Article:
Home » Trump Convicted on All Counts in Groundbreaking Hush Money Trial: What’s Next?

Trump Convicted on All Counts in Groundbreaking Hush Money Trial: What’s Next?

by Richard A Reagan

Former President Donald Trump was convicted on Thursday on all 34 counts of falsifying business records related to a hush money scandal.

The case, stemming from payments made during his 2016 presidential campaign, marks the first time in U.S. history that a former president has been found guilty of felony charges.

Trump, who is also the presumptive Republican nominee for the 2024 presidential election, faced charges over a $130,000 payment made to porn star Stormy Daniels to prevent her from publicizing an alleged sexual encounter with him.

Throughout the seven-week trial, the jury heard X-rated testimonies from Daniels and Trump’s former lawyer and fixer, Michael Cohen, who turned against him.

Cohen, a convicted perjurer who admitted to lying under oath in the past to protect Trump, was the prosecution’s star witness. His testimony was a crucial component of the case, shedding light on the internal workings and alleged illegal activities within the Trump Organization.

The verdict was delivered by a Manhattan jury composed of 12 residents after nearly 12 hours of deliberation spread over two days. As the jury foreman announced “Guilty” 34 consecutive times, a visibly shaken Trump, dressed in a bright blue tie, slouched with his shoulders forward and scanned the jurors—one by one.

Speaking to reporters outside the Manhattan Supreme Court, Trump vehemently denounced the trial as a “rigged, disgraceful.” 

“The real verdict will be Nov. 5 by the people … I’m a very innocent man,” Trump declared, attributing the legal challenge to a plot led by President Biden, Manhattan District Attorney Alvin Bragg, and the overseeing judge.

“I’m fighting for our country, I’m fighting for our constitution,” Trump added, portraying the trial as part of a broader decline of the nation. 

“Our whole country is being rigged right now. This was done by the Biden administration in order to vote to wound or hurt an opponent, a political opponent. And I think it’s just a disgrace,” Trump continued, promising to fight until the end because, according to him, “our country’s gone to hell. We don’t have the same country anymore. We have a divided mess. We’re a nation in decline, serious decline.”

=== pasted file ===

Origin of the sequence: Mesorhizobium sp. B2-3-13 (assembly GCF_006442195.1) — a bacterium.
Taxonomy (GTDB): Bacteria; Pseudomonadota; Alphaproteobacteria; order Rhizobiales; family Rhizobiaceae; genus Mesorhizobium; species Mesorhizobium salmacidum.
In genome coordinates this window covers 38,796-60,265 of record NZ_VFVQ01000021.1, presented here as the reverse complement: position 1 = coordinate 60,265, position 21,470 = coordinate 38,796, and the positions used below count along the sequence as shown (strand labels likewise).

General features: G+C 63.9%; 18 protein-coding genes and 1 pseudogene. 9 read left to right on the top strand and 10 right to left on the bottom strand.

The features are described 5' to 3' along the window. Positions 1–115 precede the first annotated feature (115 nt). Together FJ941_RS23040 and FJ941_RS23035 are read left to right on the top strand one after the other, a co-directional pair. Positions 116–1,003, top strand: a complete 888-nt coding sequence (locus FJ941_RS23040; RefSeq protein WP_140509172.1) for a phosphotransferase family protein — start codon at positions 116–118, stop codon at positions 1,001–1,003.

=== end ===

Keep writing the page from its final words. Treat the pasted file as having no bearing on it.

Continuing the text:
Responses to the verdict have sharply divided along partisan lines. Democratic figures, including New York Rep. Alexandria Ocasio-Cortez and Rhode Island Sen. Sheldon Whitehouse, hailed the decision as a testament to the rule of law applying universally. 

Conversely, prominent Republicans like House GOP Conference Chairwoman Elise Stefanik criticized the outcome as indicative of a corrupt justice system, echoing Trump’s sentiments of a politically motivated witch hunt.

Legal pundits and Trump’s defense team have already signaled plans for an appeal.

On the Just the News, No Noise TV show, legal experts Mike Davis, Hans von Spakovsky, and Harmeet Dhillon outlined potential grounds for appeal, questioning the timing and clarity of the charges and criticizing procedural decisions during the trial. They argue that these could have compromised Trump’s ability to defend himself effectively.

The conviction carries potential sentences ranging from probation to four years in prison per count, with sentencing scheduled for July 11. Until then, Trump remains free without bail, as ordered by Manhattan Supreme Court Justice Juan Merchan.

This case is just one of several legal battles Trump faces, with others pending in Georgia, Washington D.C., and Florida, involving allegations ranging from election interference to mishandling classified documents.

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